From the FieldThe Hawaii State Department of Education’s (HIDOE) Access Learning pilot project focuses on providing schools with support and resources to use technology as a tool to transform teaching and learning beyond the four walls of the classroom. Schools applied and were selected based on their network capacity, readiness to implement large scale school-wide change, ability to participate in professional development, identification of a school level project team, sufficient on-site technology coordinator support, and capacity to participate in the project evaluation. Schools received one device per student and teacher, and a spare pool of equipment equivalent to six percent of their total device count.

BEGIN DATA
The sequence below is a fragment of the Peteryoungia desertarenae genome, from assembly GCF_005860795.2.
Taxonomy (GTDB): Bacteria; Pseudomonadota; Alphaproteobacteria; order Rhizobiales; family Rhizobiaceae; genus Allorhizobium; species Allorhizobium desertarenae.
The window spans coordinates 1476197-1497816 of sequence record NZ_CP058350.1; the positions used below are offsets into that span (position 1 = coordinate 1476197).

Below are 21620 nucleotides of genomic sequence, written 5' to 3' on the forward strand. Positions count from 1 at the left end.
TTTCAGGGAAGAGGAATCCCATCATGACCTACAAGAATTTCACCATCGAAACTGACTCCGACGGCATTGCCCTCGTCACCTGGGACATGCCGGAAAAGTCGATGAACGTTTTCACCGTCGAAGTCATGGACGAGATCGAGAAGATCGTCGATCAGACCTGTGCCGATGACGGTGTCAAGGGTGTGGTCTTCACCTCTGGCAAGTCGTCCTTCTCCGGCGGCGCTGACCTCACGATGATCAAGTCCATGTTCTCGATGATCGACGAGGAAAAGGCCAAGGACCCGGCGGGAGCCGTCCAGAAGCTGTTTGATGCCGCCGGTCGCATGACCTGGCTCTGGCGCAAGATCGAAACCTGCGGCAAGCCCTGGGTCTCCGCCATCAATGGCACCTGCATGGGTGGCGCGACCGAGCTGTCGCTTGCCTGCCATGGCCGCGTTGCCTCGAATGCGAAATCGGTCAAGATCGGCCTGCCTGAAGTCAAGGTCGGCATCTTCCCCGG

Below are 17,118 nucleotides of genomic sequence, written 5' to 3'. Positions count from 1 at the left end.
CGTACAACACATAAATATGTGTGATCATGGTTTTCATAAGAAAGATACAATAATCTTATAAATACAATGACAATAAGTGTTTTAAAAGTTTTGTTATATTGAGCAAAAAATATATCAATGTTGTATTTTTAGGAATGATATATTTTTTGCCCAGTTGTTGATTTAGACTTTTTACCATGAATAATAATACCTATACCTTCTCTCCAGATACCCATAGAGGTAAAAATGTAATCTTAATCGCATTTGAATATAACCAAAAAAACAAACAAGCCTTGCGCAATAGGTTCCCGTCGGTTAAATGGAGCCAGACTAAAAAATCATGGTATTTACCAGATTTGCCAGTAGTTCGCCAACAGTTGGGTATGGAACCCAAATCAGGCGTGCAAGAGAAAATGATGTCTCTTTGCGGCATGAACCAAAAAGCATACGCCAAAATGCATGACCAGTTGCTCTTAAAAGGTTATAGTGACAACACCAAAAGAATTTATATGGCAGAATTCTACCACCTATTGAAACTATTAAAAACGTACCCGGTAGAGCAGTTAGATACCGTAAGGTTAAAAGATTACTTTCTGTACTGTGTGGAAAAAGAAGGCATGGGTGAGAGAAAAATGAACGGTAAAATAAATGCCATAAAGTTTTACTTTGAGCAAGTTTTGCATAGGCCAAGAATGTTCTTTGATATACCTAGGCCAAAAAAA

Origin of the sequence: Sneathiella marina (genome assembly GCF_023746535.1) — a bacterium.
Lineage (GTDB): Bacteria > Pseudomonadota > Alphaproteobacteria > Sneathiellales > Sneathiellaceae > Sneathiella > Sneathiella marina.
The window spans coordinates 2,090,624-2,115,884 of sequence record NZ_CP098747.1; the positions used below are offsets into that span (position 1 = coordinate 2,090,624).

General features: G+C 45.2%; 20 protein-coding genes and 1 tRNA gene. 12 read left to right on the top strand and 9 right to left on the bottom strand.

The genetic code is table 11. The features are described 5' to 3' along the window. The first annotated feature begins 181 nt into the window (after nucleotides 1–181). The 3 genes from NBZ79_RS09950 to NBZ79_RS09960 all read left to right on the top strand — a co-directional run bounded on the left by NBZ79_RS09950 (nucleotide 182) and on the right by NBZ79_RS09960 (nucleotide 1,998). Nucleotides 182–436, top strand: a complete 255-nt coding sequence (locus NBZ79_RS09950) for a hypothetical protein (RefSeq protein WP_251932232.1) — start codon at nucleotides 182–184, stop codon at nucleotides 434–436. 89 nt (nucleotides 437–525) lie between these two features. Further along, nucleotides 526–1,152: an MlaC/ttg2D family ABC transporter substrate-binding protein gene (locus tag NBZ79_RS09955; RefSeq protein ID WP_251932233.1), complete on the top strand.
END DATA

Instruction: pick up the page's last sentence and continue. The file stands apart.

BYOD ConsiderationsTraditionally, school districts have been responsible for providing instructional materials for students and teachers, and thus have owned digital devices either through outright purchase or through a lease/lease purchase arrangement. As technology has become more pervasive in the home and more students have their own devices, some schools have begun allowing students to bring personal technology devices to school for educational purposes under the direction of teachers and administrators. Such programs are called Bring Your Own Device (BYOD) or Bring Your Own Technology (BYOT). Typically these programs do provide district-owned devices to students who do not have access to a personal device. While BYOD can ease budget pressures by relying to some degree on not having to purchase technology for every student, each school will still need to plan to purchase devices for the students who cannot afford them. In addition, BYOD programs with various devices from home can raise concerns regarding network security and classroom management of a variety of devices with different operating systems. Tech support can also become more complicated. If a student-owned device has technical problems, the tech support staff may not have the necessary background knowledge of the device and operating system to easily solve the problem. Policies for tech support should clearly spell out whether or not the district will support student-owned devices. Some districts define what types of devices they will support, and parents rely on those policies to inform purchasing decisions for their children. Another consideration in any such program is whether or not students will be allowed to take home school-issued devices. Student age, academic needs and school budgets may each be part of the decision making process. If student-owned devices are used in a school, consideration must be provided for at-home access for students using school-issued devices. A high priority in decision-making is having clear policies and procedures around technical support, especially if it will be provided after school hours. Once the decision is announced, schools need to share the details regarding the device access and all guiding policies with all stakeholders.